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👋 Hey! My name is Wojciech Gawroński, but others call me AWS Maniac.

My goal is to safely guide you through the cloudy and foggy space of the AWS portfolio.

My First Honest Review of Amazon Managed Workflows for Apache Airflow (MWAA)

6 min read, last updated on 2021-02-05


Recently, I had an opportunity to dive deeper into the newly released AWS service that allows us to provision and use a fully-managed version of Apache Airflow. This is one of the pre-re:Invent 2020 announcements.

Personally, I am excited. Apache Airflow is a state-of-the-art workflow management platform for data analytics. By combining it with Kubernetes, many data teams used that as a data infrastructure design pattern. Because of that, other cloud and SaaS providers already allowed us to use this service in a managed way. Not to mention that Apache Airflow itself is very pesky to manage and operate reliably.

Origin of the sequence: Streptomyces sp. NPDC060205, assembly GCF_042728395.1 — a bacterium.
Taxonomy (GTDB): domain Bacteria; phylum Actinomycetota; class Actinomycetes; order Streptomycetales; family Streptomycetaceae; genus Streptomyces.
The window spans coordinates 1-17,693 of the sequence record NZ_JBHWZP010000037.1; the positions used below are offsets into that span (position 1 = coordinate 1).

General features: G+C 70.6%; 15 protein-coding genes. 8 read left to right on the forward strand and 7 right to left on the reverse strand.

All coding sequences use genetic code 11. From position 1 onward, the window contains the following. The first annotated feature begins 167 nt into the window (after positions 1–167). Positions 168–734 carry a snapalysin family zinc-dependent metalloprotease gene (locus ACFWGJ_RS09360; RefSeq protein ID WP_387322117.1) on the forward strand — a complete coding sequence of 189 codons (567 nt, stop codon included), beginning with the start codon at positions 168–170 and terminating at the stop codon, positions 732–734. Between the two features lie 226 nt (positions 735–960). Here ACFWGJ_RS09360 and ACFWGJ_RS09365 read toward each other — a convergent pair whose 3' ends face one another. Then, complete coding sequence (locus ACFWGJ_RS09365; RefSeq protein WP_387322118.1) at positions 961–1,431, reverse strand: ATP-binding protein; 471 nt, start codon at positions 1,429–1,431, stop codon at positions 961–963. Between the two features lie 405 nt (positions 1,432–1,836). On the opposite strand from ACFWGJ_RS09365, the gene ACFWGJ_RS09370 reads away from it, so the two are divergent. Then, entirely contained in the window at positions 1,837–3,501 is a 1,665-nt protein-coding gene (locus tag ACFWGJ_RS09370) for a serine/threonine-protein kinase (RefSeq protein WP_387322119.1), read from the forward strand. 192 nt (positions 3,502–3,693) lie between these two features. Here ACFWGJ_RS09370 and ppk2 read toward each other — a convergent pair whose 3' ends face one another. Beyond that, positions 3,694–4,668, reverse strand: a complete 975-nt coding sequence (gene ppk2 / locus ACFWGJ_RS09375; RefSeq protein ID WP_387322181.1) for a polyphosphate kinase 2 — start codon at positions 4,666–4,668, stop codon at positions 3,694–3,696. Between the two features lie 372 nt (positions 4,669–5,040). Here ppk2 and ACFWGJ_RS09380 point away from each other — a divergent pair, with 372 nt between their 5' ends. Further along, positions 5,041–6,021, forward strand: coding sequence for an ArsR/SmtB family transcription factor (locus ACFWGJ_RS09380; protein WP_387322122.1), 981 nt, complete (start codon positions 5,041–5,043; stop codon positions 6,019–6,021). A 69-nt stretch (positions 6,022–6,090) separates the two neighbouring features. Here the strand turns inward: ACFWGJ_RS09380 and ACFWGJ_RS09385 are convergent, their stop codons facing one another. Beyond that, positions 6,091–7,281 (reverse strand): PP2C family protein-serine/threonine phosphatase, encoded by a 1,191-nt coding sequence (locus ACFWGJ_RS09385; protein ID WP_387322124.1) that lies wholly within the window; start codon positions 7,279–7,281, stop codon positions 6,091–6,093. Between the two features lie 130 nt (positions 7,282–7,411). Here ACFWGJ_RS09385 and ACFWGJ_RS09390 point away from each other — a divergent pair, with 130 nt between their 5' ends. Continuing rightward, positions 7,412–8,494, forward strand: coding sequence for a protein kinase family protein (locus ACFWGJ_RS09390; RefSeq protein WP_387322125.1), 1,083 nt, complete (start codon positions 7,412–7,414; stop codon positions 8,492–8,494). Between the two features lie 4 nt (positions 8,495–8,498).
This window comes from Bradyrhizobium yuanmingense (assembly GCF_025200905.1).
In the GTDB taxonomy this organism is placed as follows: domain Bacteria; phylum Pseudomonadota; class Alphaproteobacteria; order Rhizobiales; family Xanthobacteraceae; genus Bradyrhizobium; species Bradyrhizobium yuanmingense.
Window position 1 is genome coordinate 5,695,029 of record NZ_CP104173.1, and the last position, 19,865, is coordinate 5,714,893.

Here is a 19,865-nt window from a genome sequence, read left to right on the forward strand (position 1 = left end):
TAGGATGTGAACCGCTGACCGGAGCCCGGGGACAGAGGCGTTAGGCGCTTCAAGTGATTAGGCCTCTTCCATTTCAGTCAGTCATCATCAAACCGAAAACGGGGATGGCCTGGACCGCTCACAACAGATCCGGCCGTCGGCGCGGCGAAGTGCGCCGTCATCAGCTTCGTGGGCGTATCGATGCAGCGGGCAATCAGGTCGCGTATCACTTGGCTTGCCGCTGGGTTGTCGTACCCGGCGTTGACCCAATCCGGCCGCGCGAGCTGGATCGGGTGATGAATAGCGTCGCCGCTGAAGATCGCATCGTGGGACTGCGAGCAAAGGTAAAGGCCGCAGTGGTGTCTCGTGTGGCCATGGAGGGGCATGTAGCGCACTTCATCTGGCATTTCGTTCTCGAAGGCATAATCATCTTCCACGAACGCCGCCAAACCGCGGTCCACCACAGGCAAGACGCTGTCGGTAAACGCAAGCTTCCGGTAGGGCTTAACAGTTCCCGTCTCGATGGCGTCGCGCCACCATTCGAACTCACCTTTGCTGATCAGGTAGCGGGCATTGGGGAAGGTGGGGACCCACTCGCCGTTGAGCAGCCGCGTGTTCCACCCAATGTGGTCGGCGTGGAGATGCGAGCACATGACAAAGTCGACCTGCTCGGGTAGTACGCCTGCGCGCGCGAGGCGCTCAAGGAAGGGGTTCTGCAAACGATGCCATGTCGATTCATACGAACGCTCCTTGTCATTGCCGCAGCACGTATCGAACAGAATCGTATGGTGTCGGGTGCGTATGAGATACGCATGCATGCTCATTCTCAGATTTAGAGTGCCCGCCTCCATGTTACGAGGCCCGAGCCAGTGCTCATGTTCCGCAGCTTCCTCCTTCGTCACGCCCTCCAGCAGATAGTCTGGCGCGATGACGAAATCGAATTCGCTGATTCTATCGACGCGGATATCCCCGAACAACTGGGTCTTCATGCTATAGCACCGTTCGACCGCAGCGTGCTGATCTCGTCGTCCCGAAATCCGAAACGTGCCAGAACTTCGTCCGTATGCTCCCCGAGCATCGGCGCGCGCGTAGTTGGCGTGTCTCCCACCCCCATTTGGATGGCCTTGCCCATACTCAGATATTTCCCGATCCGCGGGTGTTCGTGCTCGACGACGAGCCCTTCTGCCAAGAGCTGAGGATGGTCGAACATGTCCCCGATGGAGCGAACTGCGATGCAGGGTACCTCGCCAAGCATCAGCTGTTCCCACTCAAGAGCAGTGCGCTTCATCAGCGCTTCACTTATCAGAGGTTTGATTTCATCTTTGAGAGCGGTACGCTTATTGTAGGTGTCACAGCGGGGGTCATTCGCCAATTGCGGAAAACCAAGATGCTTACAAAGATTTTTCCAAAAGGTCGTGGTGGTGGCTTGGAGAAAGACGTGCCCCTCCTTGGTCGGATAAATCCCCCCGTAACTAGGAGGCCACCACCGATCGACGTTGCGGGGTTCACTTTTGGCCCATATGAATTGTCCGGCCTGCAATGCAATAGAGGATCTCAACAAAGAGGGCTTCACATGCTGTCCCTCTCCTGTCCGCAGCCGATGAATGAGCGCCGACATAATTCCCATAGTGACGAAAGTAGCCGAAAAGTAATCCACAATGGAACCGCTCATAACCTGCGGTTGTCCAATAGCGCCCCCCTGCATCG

In that sense AWS did what they do the best very consistently: they’ve monetized their operational knowledge by providing a fully-managed service. The service selling point is that you have the same Apache Airflow as the open source version. It means that you deal with a fully-managed service that supports well-known plugins and has full compatibility and integration with AWS portfolio.